IF you were to pick some kind of sign prophesying that a young athlete is destined for greatness, success at an eyebrow-raising early age is a pretty solid indication you’ve got a budding star on your hands. Future sports heroes are typically advanced well beyond their years, not only dominating their peer group, but also stepping up to challenge seasoned competitors who are much older and far more experienced. Think about LeBron James, Tiger Woods, Wayne Gretzky, the Williams sisters, Kelly Slater, Carissa Moore–all enjoyed success, often against adults, while they were still freckly-faced teenagers.
Greatness was obviously waiting just down the road. We should probably think about adding 16-year-old Caroline Marks to that list. At the end of the 2017 World Surf League season, Marks, then only 15, about the age most of us are sophomores in high school, became the youngest competitor in history–male or female–to qualify for the World Championship Tour. Too young to drive, but old enough to be thrown into the ring against surfers like six-time World Champ Steph Gilmore, who is 15 years older and won her first world title when Marks was still the age of a kindergartner.
Marks’ early qualification shouldn’t have been much a surprise, however. She started surfing at age eight, in Melbourne Beach, Florida, a hotbed of East Coast talent. A mere one year later, Marks won the very first surf contest she ever entered. That victory was like a giant, flashing, neon sign advertising what was to come.
In the seven years between learning to surf and qualifying for the big leagues–a crazily short span–Marks collected a truckload of junior titles, really turning it on in the years just before she earned her WCT berth. She was the International Surfing Association Under-16 champ in 2016. In 2015 and 2016 she won the highly-contested US Open Pro Junior. Marks also found time to reign as the NSSA Open Women’s champ the same years.
In the Roxy Pro at Snapper Rocks, the first event of her rookie year, Marks advanced to the Quarterfinals, showing absolutely no fear of the older, more experienced surfers she left in her wake heat after heat. Marks came within a whisker of knocking out perennial title contender Sally Fitzgibbons in her final heat of the contest.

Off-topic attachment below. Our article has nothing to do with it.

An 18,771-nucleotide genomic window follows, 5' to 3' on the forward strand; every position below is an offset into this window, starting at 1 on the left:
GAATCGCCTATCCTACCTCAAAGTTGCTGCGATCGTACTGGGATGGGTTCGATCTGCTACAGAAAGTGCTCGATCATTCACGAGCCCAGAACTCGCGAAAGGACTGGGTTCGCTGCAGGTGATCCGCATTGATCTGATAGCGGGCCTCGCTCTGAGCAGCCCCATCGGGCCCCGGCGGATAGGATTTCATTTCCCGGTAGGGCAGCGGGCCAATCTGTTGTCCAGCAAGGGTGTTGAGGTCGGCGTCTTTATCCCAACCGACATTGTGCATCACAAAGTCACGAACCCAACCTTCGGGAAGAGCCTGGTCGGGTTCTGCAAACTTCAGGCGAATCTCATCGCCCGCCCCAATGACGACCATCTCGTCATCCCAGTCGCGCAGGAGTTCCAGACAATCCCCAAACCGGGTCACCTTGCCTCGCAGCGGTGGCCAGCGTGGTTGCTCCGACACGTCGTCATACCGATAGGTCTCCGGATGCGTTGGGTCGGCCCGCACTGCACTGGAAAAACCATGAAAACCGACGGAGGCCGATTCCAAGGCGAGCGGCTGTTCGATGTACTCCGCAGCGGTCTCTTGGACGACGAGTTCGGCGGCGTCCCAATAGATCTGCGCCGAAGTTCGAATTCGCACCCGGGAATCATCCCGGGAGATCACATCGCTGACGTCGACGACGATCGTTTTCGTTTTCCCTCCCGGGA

Marks’ ability to push past competitors a decade older turned plenty pro surfing observers’ heads. “She is very intelligent and thus has the mental equipment to make the most of her developing skills,” said veteran surf pundit Nick Carroll. “Her surfing is very raw and still quite unformed but the basics are just wonderful, powerful and creative…kind of fearless in a way, which for a 16-year old girl is unusual to the point of being extraordinary.”
Because Marks surfs with a heavy-footed, powerful style based on a solid foundation of rail engagement, the young goofyfoot has drawn comparison with Mark Occhilupo–another precocious power broker who bulled his way onto the competitive stage, surfing with a technique that was mature beyond his years. Watching Marks surf at a wave like Bells, the Occy comparison is especially apt. Like Occy, she’ll draw out bottom turns over a couple dozen yards before roaring upward to tear massive chunks off the top of the wave, or throw her board at the lip for beyond-vertical foam climbs.
When a teenaged girl is reminding the surf world of one of its most talented and treasured heroes, you just know they have a bright future ahead.
[This is an excerpt from “A Line of Their Own”, featured in SURFER Vol. 59, Issue 3, which profiles six women who are carving unique paths through shaping, competition, big-wave surfing and beyond]